Brady was shown blowing his nose on a paper tissue, before sitting back with his arms folded. Earlier the sound feed from the tribunal room featured a series of four explosive sneezes. It was not possible to determine whether the sneezes came from Brady.
If he were not serving a long prison term, he should be given a "conditional discharge" from hospital, argues his medical witness.
But if he returns to prison, he would almost certainly engage in dispute. Questioned by panel chair Judge Robert Atherton, he observed: "If he engages in conflicts and disputes, that keeps him going," says Grounds. "He finds it rewarding".
Ian Brady's transfer from hospital to prison would probably lead to conflict with prison authorities, targetting by fellow inmates, and a search for ways to end his own life, his medical witness has admitted.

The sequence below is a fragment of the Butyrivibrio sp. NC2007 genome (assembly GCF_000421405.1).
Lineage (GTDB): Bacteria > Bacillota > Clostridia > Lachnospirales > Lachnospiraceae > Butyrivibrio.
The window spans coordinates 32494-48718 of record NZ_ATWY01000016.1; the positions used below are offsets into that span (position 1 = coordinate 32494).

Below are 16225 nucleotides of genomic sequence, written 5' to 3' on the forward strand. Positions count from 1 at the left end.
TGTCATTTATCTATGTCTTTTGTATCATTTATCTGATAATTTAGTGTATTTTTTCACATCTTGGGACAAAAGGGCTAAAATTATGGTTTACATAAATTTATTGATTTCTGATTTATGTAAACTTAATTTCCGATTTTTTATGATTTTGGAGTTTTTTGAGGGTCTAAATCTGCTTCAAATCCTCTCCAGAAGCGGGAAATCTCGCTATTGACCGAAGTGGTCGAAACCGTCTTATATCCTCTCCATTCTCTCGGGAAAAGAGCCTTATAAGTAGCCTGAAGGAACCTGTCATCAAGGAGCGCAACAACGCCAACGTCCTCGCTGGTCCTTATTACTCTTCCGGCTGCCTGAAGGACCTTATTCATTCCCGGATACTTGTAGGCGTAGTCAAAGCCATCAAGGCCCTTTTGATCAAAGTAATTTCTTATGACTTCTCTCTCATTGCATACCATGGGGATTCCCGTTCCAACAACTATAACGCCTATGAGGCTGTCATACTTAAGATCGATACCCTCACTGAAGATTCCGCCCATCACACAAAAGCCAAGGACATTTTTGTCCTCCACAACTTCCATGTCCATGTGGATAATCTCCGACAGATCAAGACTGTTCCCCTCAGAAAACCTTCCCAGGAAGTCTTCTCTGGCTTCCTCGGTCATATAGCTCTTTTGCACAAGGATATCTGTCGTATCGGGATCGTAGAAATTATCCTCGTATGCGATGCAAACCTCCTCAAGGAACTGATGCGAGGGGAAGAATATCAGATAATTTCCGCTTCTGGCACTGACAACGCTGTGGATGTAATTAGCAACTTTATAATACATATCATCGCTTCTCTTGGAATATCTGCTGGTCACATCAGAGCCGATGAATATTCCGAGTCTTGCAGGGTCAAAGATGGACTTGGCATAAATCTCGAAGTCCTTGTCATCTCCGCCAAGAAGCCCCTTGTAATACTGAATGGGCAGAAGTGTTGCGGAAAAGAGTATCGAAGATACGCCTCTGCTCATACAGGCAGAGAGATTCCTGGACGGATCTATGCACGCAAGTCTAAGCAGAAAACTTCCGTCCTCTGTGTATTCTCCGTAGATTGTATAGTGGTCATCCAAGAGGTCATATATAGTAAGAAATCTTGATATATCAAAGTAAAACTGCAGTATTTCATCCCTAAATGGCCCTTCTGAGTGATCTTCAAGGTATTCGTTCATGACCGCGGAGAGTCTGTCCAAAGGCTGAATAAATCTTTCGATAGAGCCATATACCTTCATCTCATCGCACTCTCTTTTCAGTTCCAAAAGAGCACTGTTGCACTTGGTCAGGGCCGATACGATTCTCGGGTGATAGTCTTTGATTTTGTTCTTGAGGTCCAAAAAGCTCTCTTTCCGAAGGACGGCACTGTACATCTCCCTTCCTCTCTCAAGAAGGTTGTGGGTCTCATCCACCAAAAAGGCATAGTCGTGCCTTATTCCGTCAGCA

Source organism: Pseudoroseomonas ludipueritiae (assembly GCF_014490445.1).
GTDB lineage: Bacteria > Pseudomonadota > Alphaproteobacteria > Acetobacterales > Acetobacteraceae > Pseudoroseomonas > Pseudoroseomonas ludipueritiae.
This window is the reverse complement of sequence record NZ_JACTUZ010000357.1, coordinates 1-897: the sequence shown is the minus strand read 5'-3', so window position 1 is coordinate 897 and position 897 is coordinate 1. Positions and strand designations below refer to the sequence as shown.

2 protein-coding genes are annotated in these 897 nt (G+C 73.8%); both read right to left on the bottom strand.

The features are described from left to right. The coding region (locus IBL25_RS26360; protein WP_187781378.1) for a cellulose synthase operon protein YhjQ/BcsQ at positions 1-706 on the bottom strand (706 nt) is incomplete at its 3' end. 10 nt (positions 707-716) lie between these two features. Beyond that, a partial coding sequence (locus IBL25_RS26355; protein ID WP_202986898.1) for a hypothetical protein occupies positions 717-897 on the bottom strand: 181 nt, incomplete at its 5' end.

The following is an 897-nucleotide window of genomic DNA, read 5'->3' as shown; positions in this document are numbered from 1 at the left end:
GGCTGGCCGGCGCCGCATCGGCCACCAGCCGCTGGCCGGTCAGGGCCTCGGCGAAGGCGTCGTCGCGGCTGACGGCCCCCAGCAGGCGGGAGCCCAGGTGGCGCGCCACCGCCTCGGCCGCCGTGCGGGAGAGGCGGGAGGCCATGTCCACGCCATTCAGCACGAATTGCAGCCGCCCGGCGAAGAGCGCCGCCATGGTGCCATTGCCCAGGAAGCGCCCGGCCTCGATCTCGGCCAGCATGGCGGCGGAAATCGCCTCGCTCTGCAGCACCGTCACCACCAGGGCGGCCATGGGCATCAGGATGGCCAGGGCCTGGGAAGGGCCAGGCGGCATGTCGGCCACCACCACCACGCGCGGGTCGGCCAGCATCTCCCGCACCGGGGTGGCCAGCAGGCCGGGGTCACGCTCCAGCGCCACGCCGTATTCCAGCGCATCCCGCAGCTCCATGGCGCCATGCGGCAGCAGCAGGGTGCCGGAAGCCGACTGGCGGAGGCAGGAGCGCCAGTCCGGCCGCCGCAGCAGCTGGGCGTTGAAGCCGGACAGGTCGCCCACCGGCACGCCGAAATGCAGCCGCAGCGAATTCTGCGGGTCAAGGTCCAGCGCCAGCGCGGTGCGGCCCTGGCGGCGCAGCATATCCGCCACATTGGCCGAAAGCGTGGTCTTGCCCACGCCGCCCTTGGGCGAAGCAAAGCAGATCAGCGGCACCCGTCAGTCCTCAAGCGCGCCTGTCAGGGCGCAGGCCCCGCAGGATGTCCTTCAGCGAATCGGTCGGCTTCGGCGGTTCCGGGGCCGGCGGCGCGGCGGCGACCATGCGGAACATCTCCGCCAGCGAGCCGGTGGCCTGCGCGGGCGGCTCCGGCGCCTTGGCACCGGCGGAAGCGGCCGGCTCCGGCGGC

Dr Adrian Grounds was questioned by Dr Cameron Boyd, a member of the tribunal panel.
Asked what the result of a transfer to jail would be, Dr Grounds said: "For a while [Brady] would be relatively settled, it would be a relief for him, he would be cooperative and observant.
"But over time, it's possible some issue would arise, he'd want something which wasn't available, and that would lead to conflict and intransigence".
Asked about his reported intention to end his own life in prison, Dr Grounds said of Brady: "He wishes to have control over the manner and timing of his death. He would be looking for means of achieving it. The risk of self-harm is real".
And pressed on whether Brady would be at greater personal risk in a prison, as a potential target for violence, Dr Grounds said: "These are everyday problems in the prison service. They don't require a hospital to manage them".
Ian Brady will not be giving evidence at his mental health tribunal before Monday, panel chair Robert Atherton said.